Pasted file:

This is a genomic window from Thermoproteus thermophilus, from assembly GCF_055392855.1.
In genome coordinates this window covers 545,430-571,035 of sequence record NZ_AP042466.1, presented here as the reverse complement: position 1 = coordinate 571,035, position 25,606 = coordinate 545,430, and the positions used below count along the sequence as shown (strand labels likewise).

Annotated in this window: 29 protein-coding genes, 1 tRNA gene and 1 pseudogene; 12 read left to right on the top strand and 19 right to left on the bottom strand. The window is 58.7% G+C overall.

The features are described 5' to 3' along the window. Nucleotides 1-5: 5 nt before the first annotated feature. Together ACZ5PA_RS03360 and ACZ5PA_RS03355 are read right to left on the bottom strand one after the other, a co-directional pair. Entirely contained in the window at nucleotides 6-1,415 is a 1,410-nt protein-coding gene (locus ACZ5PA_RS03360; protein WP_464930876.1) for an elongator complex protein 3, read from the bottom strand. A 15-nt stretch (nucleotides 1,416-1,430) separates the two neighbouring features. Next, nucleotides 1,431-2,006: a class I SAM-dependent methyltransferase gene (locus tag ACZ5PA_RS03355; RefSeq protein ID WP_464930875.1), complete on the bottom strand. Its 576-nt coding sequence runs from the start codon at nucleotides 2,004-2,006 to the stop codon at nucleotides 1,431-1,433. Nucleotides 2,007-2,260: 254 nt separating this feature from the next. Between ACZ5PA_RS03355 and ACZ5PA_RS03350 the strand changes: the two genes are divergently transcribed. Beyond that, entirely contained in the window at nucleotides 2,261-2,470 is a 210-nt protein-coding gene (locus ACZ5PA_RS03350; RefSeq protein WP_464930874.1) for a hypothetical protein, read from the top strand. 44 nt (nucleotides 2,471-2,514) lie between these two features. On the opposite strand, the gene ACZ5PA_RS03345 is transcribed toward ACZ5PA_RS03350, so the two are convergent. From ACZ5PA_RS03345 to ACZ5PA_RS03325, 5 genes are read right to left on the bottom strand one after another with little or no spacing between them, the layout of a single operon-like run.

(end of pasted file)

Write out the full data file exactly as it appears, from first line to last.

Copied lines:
This is a genomic window from Thermoproteus thermophilus, from assembly GCF_055392855.1.
In genome coordinates this window covers 545,430-571,035 of sequence record NZ_AP042466.1, presented here as the reverse complement: position 1 = coordinate 571,035, position 25,606 = coordinate 545,430, and the positions used below count along the sequence as shown (strand labels likewise).

Annotated in this window: 29 protein-coding genes, 1 tRNA gene and 1 pseudogene; 12 read left to right on the top strand and 19 right to left on the bottom strand. The window is 58.7% G+C overall.

The features are described 5' to 3' along the window. Nucleotides 1-5: 5 nt before the first annotated feature. Together ACZ5PA_RS03360 and ACZ5PA_RS03355 are read right to left on the bottom strand one after the other, a co-directional pair. Entirely contained in the window at nucleotides 6-1,415 is a 1,410-nt protein-coding gene (locus ACZ5PA_RS03360; protein WP_464930876.1) for an elongator complex protein 3, read from the bottom strand. A 15-nt stretch (nucleotides 1,416-1,430) separates the two neighbouring features. Next, nucleotides 1,431-2,006: a class I SAM-dependent methyltransferase gene (locus tag ACZ5PA_RS03355; RefSeq protein ID WP_464930875.1), complete on the bottom strand. Its 576-nt coding sequence runs from the start codon at nucleotides 2,004-2,006 to the stop codon at nucleotides 1,431-1,433. Nucleotides 2,007-2,260: 254 nt separating this feature from the next. Between ACZ5PA_RS03355 and ACZ5PA_RS03350 the strand changes: the two genes are divergently transcribed. Beyond that, entirely contained in the window at nucleotides 2,261-2,470 is a 210-nt protein-coding gene (locus ACZ5PA_RS03350; RefSeq protein WP_464930874.1) for a hypothetical protein, read from the top strand. 44 nt (nucleotides 2,471-2,514) lie between these two features. On the opposite strand, the gene ACZ5PA_RS03345 is transcribed toward ACZ5PA_RS03350, so the two are convergent. From ACZ5PA_RS03345 to ACZ5PA_RS03325, 5 genes are read right to left on the bottom strand one after another with little or no spacing between them, the layout of a single operon-like run.